Buying the ‘world’s oldest cigars’ helps J.C. Newman Cigar Company keep Tampa tradition alive

The J.C Newman Cigar Company, which has been staple in Ybor City for more than a century, connects past, present and future

"When I look at these cigars, what I see is the same hand-crafted process," stated Drew Newman, 4th generation owner of the J.C. Newman Cigar Company. "The same all-natural tobaccos, the same way cigars were made in 1857 that we roll right here in Tampa every day. Everything that we’re doing here, hand-crafting cigars, is the same way 100 years ago. It's exactly the same way my great-grandfather started the company in 1895."  

The J.C. Newman Cigar Company rolls 65,000 cigars every day, including some by hand.

"There is no textbook for making cigars, no rule book, no degree program. It's a skill, it's a tradition, it's a craft that’s passed down from generation to generation." Newman explained. "It's a product that is made by touch, by feel, by smell. You know when it’s right and you know when it's wrong."

Everyone who is hand-rolling cigars at the J.C. Newman Cigar Company is a Cuban immigrant who has been hand-rolling cigars for 15 to 30 years.

A man hand-rolling cigars at Cigar being lit at J.C. Newman Cigar Company. 

"The same way that they’re made in 1857, that’s the way we roll right here in Tampa today, every day," Drew Newman said. "So, it's like looking back in time while also recognizing the fact that we roll cigars here in Tampa, every day the same way. It's a real privilege for my family and me to keep Tampa's cigar tradition alive and share it with future generations. It’s a great connection from the past to the present to hopefully the future."

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When there was an opportunity to bring another piece of history to present day J.C. Newman Cigar Company, Drew Newman and his family says couldn't pass it by.

"No one has ever seen anything like this," Drew Newman said. "It was such a thrill to open the package and see these cigars that no one has held, no one has seen or appreciated for hundreds of years. Seeing cigars like this that are 167 years old are really remarkable and really makes us proud to have them and share them with visitors who come from all over the world to see the El Reloj cigar factory and Tampa's cigar tradition."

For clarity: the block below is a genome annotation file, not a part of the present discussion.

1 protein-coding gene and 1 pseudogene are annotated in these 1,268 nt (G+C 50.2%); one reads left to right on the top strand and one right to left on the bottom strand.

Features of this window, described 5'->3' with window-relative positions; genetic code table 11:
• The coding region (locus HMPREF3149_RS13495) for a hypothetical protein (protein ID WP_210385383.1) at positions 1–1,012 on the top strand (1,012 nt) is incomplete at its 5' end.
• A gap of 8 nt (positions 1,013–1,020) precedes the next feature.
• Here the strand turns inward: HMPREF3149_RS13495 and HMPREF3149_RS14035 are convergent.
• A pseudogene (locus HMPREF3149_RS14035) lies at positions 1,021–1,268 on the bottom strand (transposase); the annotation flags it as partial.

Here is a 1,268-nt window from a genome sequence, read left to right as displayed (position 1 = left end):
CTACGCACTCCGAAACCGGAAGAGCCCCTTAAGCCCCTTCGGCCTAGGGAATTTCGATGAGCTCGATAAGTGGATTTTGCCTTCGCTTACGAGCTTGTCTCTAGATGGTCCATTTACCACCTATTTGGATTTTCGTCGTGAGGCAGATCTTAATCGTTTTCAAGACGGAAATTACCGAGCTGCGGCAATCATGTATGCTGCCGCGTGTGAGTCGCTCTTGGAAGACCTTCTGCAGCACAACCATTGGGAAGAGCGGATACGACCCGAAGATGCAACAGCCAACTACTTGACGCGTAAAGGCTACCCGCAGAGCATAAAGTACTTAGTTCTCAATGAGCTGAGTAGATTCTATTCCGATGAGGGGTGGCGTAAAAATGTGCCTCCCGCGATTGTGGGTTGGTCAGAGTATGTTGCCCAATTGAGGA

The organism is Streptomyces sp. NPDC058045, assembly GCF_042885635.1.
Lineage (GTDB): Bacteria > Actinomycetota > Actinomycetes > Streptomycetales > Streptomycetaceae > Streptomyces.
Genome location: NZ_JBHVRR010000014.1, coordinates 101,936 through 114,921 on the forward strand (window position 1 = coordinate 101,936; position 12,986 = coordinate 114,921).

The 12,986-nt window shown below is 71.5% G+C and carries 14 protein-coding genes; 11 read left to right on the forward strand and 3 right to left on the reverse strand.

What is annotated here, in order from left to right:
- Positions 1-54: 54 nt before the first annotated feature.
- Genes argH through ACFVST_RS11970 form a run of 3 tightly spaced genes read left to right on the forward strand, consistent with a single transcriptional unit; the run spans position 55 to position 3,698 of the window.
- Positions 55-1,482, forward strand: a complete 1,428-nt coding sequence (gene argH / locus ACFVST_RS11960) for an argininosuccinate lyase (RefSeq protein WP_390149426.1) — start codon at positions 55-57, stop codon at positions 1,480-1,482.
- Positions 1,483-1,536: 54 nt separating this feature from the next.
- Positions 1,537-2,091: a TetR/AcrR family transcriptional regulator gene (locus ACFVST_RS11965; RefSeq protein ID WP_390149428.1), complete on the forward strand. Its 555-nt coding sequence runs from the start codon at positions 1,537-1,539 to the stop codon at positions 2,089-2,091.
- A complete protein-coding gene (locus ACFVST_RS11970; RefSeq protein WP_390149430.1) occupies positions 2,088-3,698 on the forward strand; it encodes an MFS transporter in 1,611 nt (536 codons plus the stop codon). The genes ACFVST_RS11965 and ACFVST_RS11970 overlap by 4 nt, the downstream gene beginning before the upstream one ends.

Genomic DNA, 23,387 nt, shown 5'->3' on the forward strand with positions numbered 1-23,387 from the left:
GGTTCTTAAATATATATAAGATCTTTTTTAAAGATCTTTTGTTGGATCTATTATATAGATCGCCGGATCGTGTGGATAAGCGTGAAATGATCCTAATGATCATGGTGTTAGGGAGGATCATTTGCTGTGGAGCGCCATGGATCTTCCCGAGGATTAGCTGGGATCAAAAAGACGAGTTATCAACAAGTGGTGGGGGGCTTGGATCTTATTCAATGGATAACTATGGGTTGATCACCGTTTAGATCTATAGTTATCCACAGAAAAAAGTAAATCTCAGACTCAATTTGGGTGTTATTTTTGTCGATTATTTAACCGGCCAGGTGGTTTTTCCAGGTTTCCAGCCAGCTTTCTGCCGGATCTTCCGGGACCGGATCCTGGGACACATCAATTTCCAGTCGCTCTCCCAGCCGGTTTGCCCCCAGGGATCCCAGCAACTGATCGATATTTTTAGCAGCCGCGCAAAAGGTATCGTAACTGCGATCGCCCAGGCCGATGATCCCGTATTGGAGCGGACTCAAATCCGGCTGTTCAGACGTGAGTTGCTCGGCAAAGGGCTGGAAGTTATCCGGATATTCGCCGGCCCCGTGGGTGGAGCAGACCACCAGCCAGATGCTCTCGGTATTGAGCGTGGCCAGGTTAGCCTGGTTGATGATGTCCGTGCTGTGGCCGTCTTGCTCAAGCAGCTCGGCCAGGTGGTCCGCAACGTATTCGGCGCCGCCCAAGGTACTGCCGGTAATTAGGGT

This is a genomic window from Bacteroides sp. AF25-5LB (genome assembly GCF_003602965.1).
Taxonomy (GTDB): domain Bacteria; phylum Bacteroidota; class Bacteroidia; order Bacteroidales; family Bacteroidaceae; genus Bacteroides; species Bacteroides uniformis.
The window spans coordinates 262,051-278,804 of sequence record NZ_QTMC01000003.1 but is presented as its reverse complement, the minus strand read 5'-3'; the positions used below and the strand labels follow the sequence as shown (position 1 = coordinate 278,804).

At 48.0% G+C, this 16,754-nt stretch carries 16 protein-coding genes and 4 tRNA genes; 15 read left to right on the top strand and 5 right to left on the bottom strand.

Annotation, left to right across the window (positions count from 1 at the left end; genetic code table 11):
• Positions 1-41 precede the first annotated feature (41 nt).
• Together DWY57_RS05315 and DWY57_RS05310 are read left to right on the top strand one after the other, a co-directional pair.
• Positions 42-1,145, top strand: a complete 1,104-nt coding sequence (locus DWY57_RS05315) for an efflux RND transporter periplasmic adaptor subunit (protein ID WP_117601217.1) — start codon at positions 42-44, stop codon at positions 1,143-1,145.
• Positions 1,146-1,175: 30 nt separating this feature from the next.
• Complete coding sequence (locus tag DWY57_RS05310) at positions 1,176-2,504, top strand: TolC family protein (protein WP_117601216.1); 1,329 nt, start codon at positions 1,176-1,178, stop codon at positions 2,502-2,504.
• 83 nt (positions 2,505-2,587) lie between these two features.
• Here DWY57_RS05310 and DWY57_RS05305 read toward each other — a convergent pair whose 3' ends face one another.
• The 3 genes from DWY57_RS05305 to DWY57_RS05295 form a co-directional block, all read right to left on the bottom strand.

Cigar being lit at J.C. Newman Cigar Company.

Cigar being lit at J.C. Newman Cigar Company. 

Those cigars were purchased by a John Dement 1857 in Havana, Cuba. However, the ship that Dement was on, the S.S. Central America, was set to dock in New York after leaving Cuba, but never made it.

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"The ship was rounding the coast of South Carolina, off of Charleston, and they encountered a storm. It was hurricane season just like we have now…It's hurricane season today and it was hurricane season on September 1857, and unfortunately the storm sank the ship 7,200 ft to the bottom of the ocean and that's where it all rested," Drew Newman shared.

Dement, along with others, were rescued, but their belongings we’re thought to be lost forever.

The 'Ship of Gold' as it came to be named was highly sought after wreckage because of the amount of gold it was carrying to the northeast from California during gold rush.

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Typically, cigars would break down over time but the pressure at that depth of 7,200 ft below the surface, even after 167 years under the water, helped keep them intact.

The world's oldest cigars are on display at the J.C. Newman Cigar Company.

The world's oldest cigars are on display at the J.C. Newman Cigar Company. 

Eventually, 18 cigars were available at auction and purchased by the Newman family.
"Cigars are to Tampa like cars are to Detroit, like wine is to Napa Valley, California. Cigars define the historic nature of Tampa. When the world’s oldest cigars became available, I knew they had to come to one place" Drew explained.

It's just another way the Newman family rolls it all together.